11-16 The common events of travelling are seldom worthy of being told; but the comfort of communion with the saints, and kindness shown by friends, deserve particular mention. The Christians at Rome were so far from being ashamed of Paul, or afraid of owning him, because he was a prisoner, that they were the more careful to show him respect. He had great comfort in this. And if our friends are kind to us, God puts it into their hearts, and we must give him the glory. When we see those even in strange places, who bear Christ's name, fear God, and serve him, we should lift up our hearts to heaven in thanksgiving. How many great men have made their entry into Rome, crowned and in triumph, who really were plagues to the world! But here a good man makes his entry into Rome, chained as a poor captive, who was a greater blessing to the world than any other merely a man. Is not this enough to put us for ever out of conceit with worldly favour? This may encourage God's prisoners, that he can give them favour in the eyes of those that carry them captives. When God does not soon deliver his people out of bondage, yet makes it easy to them, or them easy under it, they have reason to be thankful.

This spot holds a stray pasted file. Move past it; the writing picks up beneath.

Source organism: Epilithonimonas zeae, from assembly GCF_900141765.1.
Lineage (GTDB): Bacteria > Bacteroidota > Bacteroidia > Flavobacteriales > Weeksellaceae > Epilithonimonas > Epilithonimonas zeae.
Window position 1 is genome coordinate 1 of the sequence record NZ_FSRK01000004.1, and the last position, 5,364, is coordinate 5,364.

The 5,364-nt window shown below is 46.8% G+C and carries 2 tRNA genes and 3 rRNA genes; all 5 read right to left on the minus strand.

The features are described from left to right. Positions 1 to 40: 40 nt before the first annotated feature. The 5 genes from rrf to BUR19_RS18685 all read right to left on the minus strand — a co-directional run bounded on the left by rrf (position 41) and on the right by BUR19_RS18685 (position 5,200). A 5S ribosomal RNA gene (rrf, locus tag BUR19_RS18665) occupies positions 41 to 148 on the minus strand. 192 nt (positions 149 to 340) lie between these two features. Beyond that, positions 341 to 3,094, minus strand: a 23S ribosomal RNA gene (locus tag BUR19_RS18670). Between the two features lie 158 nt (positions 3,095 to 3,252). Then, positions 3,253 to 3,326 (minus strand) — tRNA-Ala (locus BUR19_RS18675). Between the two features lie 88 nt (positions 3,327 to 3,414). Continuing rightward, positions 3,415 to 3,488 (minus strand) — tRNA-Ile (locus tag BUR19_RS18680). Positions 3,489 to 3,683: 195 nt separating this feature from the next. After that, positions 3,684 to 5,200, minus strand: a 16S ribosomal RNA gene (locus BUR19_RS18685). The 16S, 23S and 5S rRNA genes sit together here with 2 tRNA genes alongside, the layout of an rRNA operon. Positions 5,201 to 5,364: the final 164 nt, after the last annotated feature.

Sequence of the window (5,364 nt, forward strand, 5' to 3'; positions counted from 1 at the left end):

17-22 It was for the honour of Paul that those who examined his case, acquitted him. In his appeal he sought not to accuse his nation, but only to clear himself. True Christianity settles what is of common concern to all mankind, and is not built upon narrow opinions and private interests. It aims at no worldly benefit or advantage, but all its gains are spiritual and eternal. It is, and always has been, the lot of Christ's holy religion, to be every where spoken against. Look through every town and village where Christ is exalted as the only Saviour of mankind, and where the people are called to follow him in newness of life, and we see those who give themselves up to Christ, still called a sect, a party, and reproached. And this is the treatment they are sure to receive, so long as there shall continue an ungodly man upon earth.